Steadicam for Weddings?

Harlin Brookes's picture
Last seen: 8 months 1 week ago
Joined: 06/16/2009 - 6:28pm

Anyone using a steadycam for weddings?, Im about 3-4 weeks out from getting one.$$$ The main reason is I always get stuck following the B&G down the isle and can never get back to my second tripod, Therefore I end up hand holding a 6 lb camera until my arm shakes and falls asleep. The nx5 has a great anti shake but I want more cinema looks. Currently looking at the Indicam with vest and dual arm.

Any suggestions?


jcl1989's picture
Last seen: 7 years 4 days ago
Joined: 06/23/2010 - 7:26pm

I have been using the glidecam system. Even with the vest your going to find it heavy for anylengthof time. I picked up a pearstone DWL-2 tripod dolly for like $30 and it works great but because of it's smaller wheels it depends on the floor. Another thing I started doing this year is using my glidetrack shooter as a shoulder mount as they come down the isle, with somepractice it is very smooth while walking and once i can get it to the tripod I can do some truck shots

D0n's picture
Last seen: 3 years 3 weeks ago
Joined: 11/09/2007 - 5:28pm

adding some weights to a monopod (or tripod with two legs folded) would give you a nice blend of "steady cam" effect, and mobility.... without breaking the bank...

Jack Wolcott's picture
Last seen: 16 hours 38 min ago
Joined: 01/02/2008 - 11:51pm
Plus Member

We had several wedding videographers in our business association some years ago who purchased steadycam-type devices at one time or another. All sold them within a couple years. Most seemed to feel that the setup time and highly specialized nature of the device simply didn't justify owning it. And it's not an out-of-the-box and on to Hollywood device, either. It takes a great deal of practice to get smooth moving shots. It doesn't strike me as a good business investment just so you can follow a bride down the aisle.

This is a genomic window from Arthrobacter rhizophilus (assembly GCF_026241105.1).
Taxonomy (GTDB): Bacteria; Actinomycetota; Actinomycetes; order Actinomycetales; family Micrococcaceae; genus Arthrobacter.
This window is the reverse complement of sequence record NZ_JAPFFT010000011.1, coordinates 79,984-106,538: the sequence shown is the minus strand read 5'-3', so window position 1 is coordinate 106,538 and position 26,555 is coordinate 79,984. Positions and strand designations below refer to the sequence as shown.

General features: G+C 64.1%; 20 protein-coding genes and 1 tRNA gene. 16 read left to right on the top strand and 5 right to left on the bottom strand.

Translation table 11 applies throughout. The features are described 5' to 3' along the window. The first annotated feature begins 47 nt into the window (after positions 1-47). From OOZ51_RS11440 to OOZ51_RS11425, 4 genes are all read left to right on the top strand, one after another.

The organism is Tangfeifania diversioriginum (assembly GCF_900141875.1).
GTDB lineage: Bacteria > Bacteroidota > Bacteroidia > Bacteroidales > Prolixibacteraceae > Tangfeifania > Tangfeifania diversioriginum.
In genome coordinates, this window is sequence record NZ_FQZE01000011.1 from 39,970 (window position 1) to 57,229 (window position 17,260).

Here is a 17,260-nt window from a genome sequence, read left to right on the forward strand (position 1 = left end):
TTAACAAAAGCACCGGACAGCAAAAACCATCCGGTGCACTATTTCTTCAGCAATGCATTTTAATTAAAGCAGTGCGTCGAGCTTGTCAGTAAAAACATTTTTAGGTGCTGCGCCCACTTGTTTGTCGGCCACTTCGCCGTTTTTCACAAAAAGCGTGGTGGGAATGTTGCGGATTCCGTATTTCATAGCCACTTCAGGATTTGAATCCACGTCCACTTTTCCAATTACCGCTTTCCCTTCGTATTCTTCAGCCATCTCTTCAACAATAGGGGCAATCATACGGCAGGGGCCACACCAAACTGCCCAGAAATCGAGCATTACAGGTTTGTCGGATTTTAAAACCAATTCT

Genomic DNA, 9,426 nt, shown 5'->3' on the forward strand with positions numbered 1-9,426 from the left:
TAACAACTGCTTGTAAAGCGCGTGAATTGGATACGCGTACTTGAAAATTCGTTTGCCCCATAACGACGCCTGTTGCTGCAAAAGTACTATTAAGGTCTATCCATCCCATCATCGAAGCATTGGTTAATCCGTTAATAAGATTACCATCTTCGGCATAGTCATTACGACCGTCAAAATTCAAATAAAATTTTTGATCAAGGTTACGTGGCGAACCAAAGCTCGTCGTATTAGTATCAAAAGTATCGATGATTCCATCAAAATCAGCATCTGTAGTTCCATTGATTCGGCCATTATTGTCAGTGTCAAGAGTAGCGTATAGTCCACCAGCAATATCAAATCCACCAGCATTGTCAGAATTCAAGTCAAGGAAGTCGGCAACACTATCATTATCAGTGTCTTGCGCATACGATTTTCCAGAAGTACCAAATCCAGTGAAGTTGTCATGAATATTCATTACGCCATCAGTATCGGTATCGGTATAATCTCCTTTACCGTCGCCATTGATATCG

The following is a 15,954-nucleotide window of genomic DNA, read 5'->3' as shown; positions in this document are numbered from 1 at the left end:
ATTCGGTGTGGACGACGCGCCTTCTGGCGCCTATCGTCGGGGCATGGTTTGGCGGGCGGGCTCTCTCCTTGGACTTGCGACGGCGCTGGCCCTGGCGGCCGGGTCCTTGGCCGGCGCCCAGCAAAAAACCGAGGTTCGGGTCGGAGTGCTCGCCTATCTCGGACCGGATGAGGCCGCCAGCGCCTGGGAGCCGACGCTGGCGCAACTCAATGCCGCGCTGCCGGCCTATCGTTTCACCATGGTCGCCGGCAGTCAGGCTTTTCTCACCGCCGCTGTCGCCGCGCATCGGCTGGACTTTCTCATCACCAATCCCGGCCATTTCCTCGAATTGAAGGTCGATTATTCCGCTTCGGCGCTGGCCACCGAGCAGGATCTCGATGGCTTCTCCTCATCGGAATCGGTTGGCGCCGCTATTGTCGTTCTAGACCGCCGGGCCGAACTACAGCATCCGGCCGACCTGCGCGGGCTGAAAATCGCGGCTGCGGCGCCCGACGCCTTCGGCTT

We don't do wedding video any more but use as inexpensive tripod dolly in our work. We're often moving it around medical examining tables and it works extremely well. Admittedly, we're shooting on a solid, level floor but I've used it successfully on a firm industrial-type carpet, too. Manfrotto makes a good one.

We also have a monopod ( to which we've attached a five inch square aluminum plate with rubber padding on the base. Manfrotto also makes several monopods with feet -- monopods that stand up. The beauty of the automatic monopod is that it has a pistol grip which, when squeezed, allows the unit to be shortened or lengthened. I use this piece of equipment a great deal. With the base plate we've attached it works fairly well as a stabilizer when moving. It's really great when shooting close ups in situations where a tripod isn't practical. The base plate sitting on the ground makes for a very steady shot, much steadier than can be obtained with the typical un-footed monopod.


rjp18's picture
Last seen: 5 years 1 month ago
Joined: 05/15/2012 - 9:42pm

I swear by the glidecam system, i've had one since december, you're definitely going to want the vest though! As long as you know how to operate it, it's absolutely amazing

Harlin Brookes's picture
Last seen: 8 months 1 week ago
Joined: 06/16/2009 - 6:28pm

ordered the vest,sled,arm..the whole the practice part.





Give the Bride What She Wants!

stefanvideomaker's picture
Last seen: 5 years 5 months ago
Joined: 01/08/2012 - 3:34pm

We recently invested in the Merlin Steadicam for our Long Island Wedding Videography and Sweet 16 Videography business. However it has not yet been deployed much further than filming my nephew in our backyard :)

There is a lot of practicing, setting up/dialing with a steadicam for wedding use, I recommend having an extra camera on it and ready to go because you will have less setup time and it adds a nice element to the couples wedding video. Yes you can get the vest but I feel they are too big, bulky.

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